Organic vs. Conventional Produce Smack Down! (Poll)

by | Aug 3, 2009
Rosa Bianca Eggplant

Organic Vegetables

There has been a lot of back and forth trash talking between fans of organic and fans of conventional produce ever since a new review study by the Food Standards Agency (FSA) reported no nutritional superiority for organics. Let’s take a look at some of the opposing arguments and have a vote.

Since the publication of the review last week I have been collecting the opinions of various experts around the internet.

A few fabulous articles are worth noting:

Key criticisms of the FSA report:

  1. The nutrient analysis is questionable and incomplete.
  2. Findings contradict conclusions of other scientists.
  3. Report does not account for the presence of toxins and contaminants.
  4. Conflicts of interest may exist among the investigators of the report and agribusiness.

So what do you think?

Do you believe the review? Think it’s a flawed piece of industry propaganda? Still undecided? How will this study affect your buying habits?

Do you even think about these things before making food purchases?

Vote in the poll and leave additional thoughts in the comments.

[poll id=”4″]

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20 Responses to “Organic vs. Conventional Produce Smack Down! (Poll)”

  1. Sudeep says:

    Hey ,
    Just to add , I think so my option in the poll is neither any which you said . i might go for just locally grown …. Does not matter if it was grown with some fertilizer or completely organic … Local food supplies would be my choice .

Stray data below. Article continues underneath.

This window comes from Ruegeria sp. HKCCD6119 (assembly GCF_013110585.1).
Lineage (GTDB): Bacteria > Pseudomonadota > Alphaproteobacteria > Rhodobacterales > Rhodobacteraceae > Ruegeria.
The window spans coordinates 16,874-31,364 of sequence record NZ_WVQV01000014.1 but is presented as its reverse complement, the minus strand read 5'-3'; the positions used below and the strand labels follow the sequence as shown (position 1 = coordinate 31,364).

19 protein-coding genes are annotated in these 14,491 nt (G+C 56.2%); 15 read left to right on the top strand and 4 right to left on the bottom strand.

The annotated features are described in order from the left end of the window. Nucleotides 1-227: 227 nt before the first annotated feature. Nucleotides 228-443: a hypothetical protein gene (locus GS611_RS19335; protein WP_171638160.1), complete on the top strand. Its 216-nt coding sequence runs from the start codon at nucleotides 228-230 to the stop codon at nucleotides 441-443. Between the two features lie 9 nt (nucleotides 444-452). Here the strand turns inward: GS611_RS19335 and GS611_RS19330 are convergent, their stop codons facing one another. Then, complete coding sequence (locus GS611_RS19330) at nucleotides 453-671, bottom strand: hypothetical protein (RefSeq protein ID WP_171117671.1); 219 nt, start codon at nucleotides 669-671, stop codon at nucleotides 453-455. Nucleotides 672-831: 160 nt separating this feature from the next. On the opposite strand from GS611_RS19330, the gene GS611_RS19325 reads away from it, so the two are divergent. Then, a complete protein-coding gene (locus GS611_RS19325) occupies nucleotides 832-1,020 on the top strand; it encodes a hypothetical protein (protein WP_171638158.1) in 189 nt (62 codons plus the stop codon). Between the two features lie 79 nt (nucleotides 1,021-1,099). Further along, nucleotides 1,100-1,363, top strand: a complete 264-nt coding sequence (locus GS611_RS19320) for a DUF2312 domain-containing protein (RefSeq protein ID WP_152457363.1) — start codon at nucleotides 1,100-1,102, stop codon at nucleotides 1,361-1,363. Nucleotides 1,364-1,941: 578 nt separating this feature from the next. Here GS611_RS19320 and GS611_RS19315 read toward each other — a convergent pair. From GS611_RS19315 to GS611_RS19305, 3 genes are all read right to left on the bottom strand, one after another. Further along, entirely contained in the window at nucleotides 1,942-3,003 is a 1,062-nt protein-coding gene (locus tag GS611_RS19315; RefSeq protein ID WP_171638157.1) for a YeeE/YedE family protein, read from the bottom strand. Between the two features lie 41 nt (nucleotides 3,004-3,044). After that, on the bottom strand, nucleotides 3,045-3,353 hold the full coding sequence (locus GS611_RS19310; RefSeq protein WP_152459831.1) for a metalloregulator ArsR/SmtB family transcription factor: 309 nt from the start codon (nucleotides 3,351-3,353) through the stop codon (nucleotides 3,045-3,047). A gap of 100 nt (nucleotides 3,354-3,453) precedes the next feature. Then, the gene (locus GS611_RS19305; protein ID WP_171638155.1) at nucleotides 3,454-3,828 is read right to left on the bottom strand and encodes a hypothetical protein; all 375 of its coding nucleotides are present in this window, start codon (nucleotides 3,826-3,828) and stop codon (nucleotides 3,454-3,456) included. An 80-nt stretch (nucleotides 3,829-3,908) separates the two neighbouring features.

• Darya Pino says:

      Thanks for your comment Sudeep. I intended for locavores to fall under the “Anything but industrial food” umbrella, since it includes local food but also fair trade and other options that don’t make it too exclusionary. Very few people are true locavores…chocolate is just too good!

  2. Hanlie says:

    I think the FSA totally missed the point.

    What is rather telling is that these findings made such a media splash… call me a conspiracy nut, but that tells me there’s an economic agenda behind this all.

  3. julie says:

    In my first semester of chemistry lab, we tested an organic vs conventional orange for Vitamin C, and the organic had 30% more. Of course, a sample of two doesn’t a study make, plus they are from different farms, etc. I would say about half the produce I eat is not organically certified, but is quite clean anyway.

  4. doug says:

    Conventional gets my vote because I consider pesticides to be a “nutrient.” Ain’t no aphids gonna feed on my liver!

  5. Matt Shook says:

    I’d fight to the bitter end to keep my local organic produce! 😉

    When I first saw the report of the “study” on the yahoo homepage, my first gut feeling was that it was an agribusiness-backed study. Once I read the study was performed by the London School of Hygiene and Tropical Medicine, I pretty much wrote it off. I can’t really ever see a study from an school based on “Hygiene and Tropical Medicine” siding for unadulterated organic produce…they’d lose their funding (probably from a large chemical/pharmaceutical company).

  6. Amy says:

    Ditto on the rest of the cynics’ comments.
    Follow the money.

    That said, I’d simply prefer no chemicals (most importantly, pesticides,) in/on my food.

  7. Darya Pino says:

    Hi Everyone. A new article came out in New Scientist today that explains why the question of nutrition is beside the point when discussing organic vs conventional.

  8. Put me down for organic!

  9. Terry says:

    it’s propaganda but it’s also true. it’s propaganda because the big companies are putting so much effort into making everyone believe there isn’t any nutritional difference, which there isn’t much. but everyone needs to see the bigger picture that these big companies need to stop using pesticides all together. it’s not all about the nutritional info.